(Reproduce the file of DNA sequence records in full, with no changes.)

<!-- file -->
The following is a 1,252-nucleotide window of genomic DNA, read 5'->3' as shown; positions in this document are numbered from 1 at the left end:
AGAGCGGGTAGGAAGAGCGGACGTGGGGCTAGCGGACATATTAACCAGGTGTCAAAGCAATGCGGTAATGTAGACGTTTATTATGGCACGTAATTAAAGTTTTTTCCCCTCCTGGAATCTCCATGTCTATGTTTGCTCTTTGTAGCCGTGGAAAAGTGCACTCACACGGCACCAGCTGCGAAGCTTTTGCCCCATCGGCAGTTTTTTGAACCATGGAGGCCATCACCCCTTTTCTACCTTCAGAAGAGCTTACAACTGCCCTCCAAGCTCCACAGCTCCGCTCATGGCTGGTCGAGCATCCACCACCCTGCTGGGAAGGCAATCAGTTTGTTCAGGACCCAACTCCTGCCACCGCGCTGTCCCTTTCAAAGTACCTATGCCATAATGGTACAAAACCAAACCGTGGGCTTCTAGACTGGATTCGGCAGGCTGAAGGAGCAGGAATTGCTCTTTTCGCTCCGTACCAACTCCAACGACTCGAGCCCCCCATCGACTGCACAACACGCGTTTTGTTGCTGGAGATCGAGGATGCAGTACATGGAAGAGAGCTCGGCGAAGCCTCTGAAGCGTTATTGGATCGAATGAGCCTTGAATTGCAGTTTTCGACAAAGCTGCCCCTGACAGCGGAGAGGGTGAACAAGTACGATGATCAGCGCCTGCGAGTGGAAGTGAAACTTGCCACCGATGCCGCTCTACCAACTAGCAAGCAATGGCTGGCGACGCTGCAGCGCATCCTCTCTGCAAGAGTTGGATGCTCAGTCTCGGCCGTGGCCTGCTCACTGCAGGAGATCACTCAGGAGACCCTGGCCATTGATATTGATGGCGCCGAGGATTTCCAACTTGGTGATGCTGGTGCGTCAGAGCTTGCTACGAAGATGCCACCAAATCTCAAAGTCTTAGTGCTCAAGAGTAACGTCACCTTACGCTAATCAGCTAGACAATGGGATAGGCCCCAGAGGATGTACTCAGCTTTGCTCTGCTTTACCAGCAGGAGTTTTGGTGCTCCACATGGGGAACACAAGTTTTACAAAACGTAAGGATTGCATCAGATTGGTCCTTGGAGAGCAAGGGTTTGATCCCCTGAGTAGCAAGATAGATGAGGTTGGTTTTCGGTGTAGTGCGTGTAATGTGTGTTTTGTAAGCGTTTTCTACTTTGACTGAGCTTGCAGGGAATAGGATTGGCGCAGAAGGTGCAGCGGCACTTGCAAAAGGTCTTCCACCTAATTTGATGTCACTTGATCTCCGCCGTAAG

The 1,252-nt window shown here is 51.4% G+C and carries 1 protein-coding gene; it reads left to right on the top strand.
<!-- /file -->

The following is a 1,252-nucleotide window of genomic DNA, read 5'->3' as shown; positions in this document are numbered from 1 at the left end:
AGAGCGGGTAGGAAGAGCGGACGTGGGGCTAGCGGACATATTAACCAGGTGTCAAAGCAATGCGGTAATGTAGACGTTTATTATGGCACGTAATTAAAGTTTTTTCCCCTCCTGGAATCTCCATGTCTATGTTTGCTCTTTGTAGCCGTGGAAAAGTGCACTCACACGGCACCAGCTGCGAAGCTTTTGCCCCATCGGCAGTTTTTTGAACCATGGAGGCCATCACCCCTTTTCTACCTTCAGAAGAGCTTACAACTGCCCTCCAAGCTCCACAGCTCCGCTCATGGCTGGTCGAGCATCCACCACCCTGCTGGGAAGGCAATCAGTTTGTTCAGGACCCAACTCCTGCCACCGCGCTGTCCCTTTCAAAGTACCTATGCCATAATGGTACAAAACCAAACCGTGGGCTTCTAGACTGGATTCGGCAGGCTGAAGGAGCAGGAATTGCTCTTTTCGCTCCGTACCAACTCCAACGACTCGAGCCCCCCATCGACTGCACAACACGCGTTTTGTTGCTGGAGATCGAGGATGCAGTACATGGAAGAGAGCTCGGCGAAGCCTCTGAAGCGTTATTGGATCGAATGAGCCTTGAATTGCAGTTTTCGACAAAGCTGCCCCTGACAGCGGAGAGGGTGAACAAGTACGATGATCAGCGCCTGCGAGTGGAAGTGAAACTTGCCACCGATGCCGCTCTACCAACTAGCAAGCAATGGCTGGCGACGCTGCAGCGCATCCTCTCTGCAAGAGTTGGATGCTCAGTCTCGGCCGTGGCCTGCTCACTGCAGGAGATCACTCAGGAGACCCTGGCCATTGATATTGATGGCGCCGAGGATTTCCAACTTGGTGATGCTGGTGCGTCAGAGCTTGCTACGAAGATGCCACCAAATCTCAAAGTCTTAGTGCTCAAGAGTAACGTCACCTTACGCTAATCAGCTAGACAATGGGATAGGCCCCAGAGGATGTACTCAGCTTTGCTCTGCTTTACCAGCAGGAGTTTTGGTGCTCCACATGGGGAACACAAGTTTTACAAAACGTAAGGATTGCATCAGATTGGTCCTTGGAGAGCAAGGGTTTGATCCCCTGAGTAGCAAGATAGATGAGGTTGGTTTTCGGTGTAGTGCGTGTAATGTGTGTTTTGTAAGCGTTTTCTACTTTGACTGAGCTTGCAGGGAATAGGATTGGCGCAGAAGGTGCAGCGGCACTTGCAAAAGGTCTTCCACCTAATTTGATGTCACTTGATCTCCGCCGTAAG

The 1,252-nt window shown here is 51.4% G+C and carries 1 protein-coding gene; it reads left to right on the top strand.